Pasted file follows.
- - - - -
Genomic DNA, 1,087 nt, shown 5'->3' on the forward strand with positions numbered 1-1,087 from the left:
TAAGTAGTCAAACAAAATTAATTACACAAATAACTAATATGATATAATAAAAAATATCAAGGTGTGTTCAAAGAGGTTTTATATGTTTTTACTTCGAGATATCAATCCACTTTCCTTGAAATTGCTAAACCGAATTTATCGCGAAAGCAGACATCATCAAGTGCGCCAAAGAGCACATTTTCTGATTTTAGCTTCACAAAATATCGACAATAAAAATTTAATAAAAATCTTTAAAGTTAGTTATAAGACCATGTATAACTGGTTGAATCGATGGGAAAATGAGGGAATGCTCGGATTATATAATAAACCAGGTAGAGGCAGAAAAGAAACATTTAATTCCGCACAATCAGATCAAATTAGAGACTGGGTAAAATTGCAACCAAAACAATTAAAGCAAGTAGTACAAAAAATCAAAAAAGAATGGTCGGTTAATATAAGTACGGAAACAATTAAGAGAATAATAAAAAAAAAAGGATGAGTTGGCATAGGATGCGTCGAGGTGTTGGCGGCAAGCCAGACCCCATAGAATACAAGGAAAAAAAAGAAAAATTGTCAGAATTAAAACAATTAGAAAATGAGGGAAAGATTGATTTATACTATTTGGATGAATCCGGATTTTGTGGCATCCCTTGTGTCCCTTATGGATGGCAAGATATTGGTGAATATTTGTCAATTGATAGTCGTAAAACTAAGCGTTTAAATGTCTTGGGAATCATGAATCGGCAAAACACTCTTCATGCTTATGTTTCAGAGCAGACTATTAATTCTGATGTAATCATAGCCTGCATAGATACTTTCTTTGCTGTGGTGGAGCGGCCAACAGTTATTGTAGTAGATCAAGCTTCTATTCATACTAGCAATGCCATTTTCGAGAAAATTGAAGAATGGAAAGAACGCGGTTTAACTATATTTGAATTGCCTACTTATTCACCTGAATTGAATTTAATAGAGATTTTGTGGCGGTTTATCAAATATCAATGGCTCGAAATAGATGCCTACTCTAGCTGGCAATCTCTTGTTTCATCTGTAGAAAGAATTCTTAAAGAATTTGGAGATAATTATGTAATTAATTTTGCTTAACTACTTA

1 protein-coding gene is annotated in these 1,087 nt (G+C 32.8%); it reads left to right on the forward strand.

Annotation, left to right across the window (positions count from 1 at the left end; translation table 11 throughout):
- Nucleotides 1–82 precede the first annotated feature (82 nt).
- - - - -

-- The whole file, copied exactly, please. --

Genomic DNA, 1,087 nt, shown 5'->3' on the forward strand with positions numbered 1-1,087 from the left:
TAAGTAGTCAAACAAAATTAATTACACAAATAACTAATATGATATAATAAAAAATATCAAGGTGTGTTCAAAGAGGTTTTATATGTTTTTACTTCGAGATATCAATCCACTTTCCTTGAAATTGCTAAACCGAATTTATCGCGAAAGCAGACATCATCAAGTGCGCCAAAGAGCACATTTTCTGATTTTAGCTTCACAAAATATCGACAATAAAAATTTAATAAAAATCTTTAAAGTTAGTTATAAGACCATGTATAACTGGTTGAATCGATGGGAAAATGAGGGAATGCTCGGATTATATAATAAACCAGGTAGAGGCAGAAAAGAAACATTTAATTCCGCACAATCAGATCAAATTAGAGACTGGGTAAAATTGCAACCAAAACAATTAAAGCAAGTAGTACAAAAAATCAAAAAAGAATGGTCGGTTAATATAAGTACGGAAACAATTAAGAGAATAATAAAAAAAAAAGGATGAGTTGGCATAGGATGCGTCGAGGTGTTGGCGGCAAGCCAGACCCCATAGAATACAAGGAAAAAAAAGAAAAATTGTCAGAATTAAAACAATTAGAAAATGAGGGAAAGATTGATTTATACTATTTGGATGAATCCGGATTTTGTGGCATCCCTTGTGTCCCTTATGGATGGCAAGATATTGGTGAATATTTGTCAATTGATAGTCGTAAAACTAAGCGTTTAAATGTCTTGGGAATCATGAATCGGCAAAACACTCTTCATGCTTATGTTTCAGAGCAGACTATTAATTCTGATGTAATCATAGCCTGCATAGATACTTTCTTTGCTGTGGTGGAGCGGCCAACAGTTATTGTAGTAGATCAAGCTTCTATTCATACTAGCAATGCCATTTTCGAGAAAATTGAAGAATGGAAAGAACGCGGTTTAACTATATTTGAATTGCCTACTTATTCACCTGAATTGAATTTAATAGAGATTTTGTGGCGGTTTATCAAATATCAATGGCTCGAAATAGATGCCTACTCTAGCTGGCAATCTCTTGTTTCATCTGTAGAAAGAATTCTTAAAGAATTTGGAGATAATTATGTAATTAATTTTGCTTAACTACTTA

1 protein-coding gene is annotated in these 1,087 nt (G+C 32.8%); it reads left to right on the forward strand.

Annotation, left to right across the window (positions count from 1 at the left end; translation table 11 throughout):
- Nucleotides 1–82 precede the first annotated feature (82 nt).